Archive of UserLand's first discussion group, started October 5, 1998.

Linux API docs & fun tools

Author:Eric Kidd
Posted:12/7/1998; 10:39:59 AM
Topic:Linux for Dummies?
Msg #:914 (In response to 808)
Prev/Next:913 / 915

When I'm doing Linux programming, I frequently refer to the following website. It's the official Unix standard at the Open Group, and is available for free online if you provide your e-mail address:

http://www.crn.com/sections/news/820/820qalinus.asp

Linux is very close to compliance with this standard, so about 98¨f the material will apply directly. The other 2ťonsists mostly of missing functions which nobody in the Linux community has felt the need to implement.

You'll find that Unix folks still use their command line. Some helpful tricks include typing up- and down-arrow to browse command-line histories, and typing tab to complete the names of commands and files. There's a lot of linguistic expressiveness available if you need it.

Most Unix developers choose a prefered development environment after a while. The two most popular ones are vi and Emacs. The vi crowd like simple, minimalistic tools. Emacs has an extraordinary number of features (on par with any modern development environment), but it takes several months to master. (I'm a former CodeWarrior developer now happily using Emacs.)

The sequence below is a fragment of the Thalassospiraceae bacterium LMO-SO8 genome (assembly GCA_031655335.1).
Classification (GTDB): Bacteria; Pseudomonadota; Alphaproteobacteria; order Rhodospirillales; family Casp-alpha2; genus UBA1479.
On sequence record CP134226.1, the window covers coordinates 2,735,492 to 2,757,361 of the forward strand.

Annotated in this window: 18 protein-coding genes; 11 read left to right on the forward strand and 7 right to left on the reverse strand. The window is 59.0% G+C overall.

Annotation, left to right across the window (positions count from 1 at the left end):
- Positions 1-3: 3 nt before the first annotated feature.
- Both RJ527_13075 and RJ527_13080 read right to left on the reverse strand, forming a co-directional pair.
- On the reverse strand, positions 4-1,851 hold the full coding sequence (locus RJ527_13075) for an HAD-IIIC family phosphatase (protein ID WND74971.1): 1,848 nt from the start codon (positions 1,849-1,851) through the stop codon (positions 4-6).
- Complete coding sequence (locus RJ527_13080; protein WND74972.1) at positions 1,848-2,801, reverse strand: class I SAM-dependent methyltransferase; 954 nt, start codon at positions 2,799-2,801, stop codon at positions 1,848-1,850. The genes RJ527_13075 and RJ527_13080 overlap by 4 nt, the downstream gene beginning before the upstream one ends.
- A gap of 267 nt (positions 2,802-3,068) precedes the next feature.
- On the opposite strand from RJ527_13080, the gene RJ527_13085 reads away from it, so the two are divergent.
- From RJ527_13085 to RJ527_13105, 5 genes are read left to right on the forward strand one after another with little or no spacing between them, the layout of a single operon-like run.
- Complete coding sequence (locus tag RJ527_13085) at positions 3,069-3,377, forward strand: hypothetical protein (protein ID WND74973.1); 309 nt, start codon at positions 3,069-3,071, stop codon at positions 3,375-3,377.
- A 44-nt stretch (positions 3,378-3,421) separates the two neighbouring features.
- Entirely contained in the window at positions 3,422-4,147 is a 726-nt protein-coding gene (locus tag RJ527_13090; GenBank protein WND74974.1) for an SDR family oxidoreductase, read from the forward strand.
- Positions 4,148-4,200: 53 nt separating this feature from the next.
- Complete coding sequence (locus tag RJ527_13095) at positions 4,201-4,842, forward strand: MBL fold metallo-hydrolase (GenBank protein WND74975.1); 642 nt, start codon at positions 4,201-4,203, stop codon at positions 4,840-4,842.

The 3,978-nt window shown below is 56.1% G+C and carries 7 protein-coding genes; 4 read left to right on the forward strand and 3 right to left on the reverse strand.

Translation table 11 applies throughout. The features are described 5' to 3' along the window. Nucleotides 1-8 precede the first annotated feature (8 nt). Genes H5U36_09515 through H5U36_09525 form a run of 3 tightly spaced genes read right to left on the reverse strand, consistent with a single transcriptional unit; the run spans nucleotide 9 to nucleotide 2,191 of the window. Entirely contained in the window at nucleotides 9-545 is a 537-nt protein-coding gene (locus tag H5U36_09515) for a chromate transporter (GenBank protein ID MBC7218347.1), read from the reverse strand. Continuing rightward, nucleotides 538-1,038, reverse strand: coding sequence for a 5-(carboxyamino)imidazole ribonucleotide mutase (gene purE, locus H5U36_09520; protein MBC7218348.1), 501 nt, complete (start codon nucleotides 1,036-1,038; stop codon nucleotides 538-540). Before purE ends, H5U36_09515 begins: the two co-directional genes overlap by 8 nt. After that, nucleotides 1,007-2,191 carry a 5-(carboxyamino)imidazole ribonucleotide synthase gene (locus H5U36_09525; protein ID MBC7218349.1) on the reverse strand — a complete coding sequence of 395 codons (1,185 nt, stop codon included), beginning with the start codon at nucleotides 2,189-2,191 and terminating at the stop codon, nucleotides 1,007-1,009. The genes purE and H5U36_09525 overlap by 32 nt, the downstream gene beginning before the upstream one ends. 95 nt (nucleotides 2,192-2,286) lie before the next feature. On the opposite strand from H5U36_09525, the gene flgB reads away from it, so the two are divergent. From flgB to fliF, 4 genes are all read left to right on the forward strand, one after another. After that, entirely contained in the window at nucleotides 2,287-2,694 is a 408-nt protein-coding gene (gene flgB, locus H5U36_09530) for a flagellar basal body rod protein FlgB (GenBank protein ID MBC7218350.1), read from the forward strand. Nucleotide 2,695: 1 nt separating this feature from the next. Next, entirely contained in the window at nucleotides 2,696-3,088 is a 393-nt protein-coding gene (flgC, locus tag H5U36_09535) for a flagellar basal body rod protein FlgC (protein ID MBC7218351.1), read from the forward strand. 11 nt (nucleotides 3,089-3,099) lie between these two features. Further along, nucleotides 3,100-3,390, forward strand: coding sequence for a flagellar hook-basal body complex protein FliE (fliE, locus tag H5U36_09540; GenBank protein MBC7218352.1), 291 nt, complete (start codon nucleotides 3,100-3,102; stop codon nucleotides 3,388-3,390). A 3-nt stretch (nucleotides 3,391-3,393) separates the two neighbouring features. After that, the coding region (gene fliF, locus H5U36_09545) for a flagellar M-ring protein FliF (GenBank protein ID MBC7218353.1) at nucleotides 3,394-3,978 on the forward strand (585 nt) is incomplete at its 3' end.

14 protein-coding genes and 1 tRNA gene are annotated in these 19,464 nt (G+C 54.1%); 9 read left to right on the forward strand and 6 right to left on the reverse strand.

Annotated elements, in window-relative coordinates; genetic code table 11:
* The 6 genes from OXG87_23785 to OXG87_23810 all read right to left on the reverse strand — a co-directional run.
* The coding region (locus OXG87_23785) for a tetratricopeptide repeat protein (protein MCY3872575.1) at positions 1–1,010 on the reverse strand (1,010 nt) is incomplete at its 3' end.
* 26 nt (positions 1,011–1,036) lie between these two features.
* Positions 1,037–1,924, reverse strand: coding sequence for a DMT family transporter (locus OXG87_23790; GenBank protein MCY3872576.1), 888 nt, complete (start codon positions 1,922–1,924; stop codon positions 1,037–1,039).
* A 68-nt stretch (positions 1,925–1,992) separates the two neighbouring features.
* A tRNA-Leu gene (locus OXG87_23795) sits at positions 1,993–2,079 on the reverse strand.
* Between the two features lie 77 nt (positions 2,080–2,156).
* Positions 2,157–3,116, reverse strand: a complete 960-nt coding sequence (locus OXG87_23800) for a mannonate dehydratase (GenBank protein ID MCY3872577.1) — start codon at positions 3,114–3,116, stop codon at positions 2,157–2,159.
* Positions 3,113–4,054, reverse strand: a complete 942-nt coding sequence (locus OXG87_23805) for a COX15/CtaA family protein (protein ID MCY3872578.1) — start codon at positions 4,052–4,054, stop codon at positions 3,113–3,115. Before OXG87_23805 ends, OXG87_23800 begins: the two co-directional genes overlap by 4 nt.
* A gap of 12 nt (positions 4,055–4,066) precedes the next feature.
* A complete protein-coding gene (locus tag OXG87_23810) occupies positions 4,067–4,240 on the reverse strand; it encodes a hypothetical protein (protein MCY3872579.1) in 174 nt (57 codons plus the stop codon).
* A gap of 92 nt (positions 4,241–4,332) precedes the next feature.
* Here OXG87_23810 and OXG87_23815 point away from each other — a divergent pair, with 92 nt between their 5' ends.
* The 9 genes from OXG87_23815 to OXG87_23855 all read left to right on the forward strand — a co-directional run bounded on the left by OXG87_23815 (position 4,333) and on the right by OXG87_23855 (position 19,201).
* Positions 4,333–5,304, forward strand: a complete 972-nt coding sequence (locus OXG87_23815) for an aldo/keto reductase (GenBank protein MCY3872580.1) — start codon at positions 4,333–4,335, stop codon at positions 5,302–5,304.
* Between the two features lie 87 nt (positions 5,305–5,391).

Users of CodeWarrior might want to investigate CodeCrusader, a look-alike for the CodeWarrior IDE which is coming along quickly (but which is still beta-level). There's several environments which resemble Developer Studio, and at least one which looks just like the old Borland DOS compilers.

Unix really is an oral culture--your single greatest resource is a skilled Unix guru who can point you in the right direction. All the necessary tools exist (at least by the standards of this former Mac programmer), but finding them frequently requires knowledgable help.

Cheers, Eric


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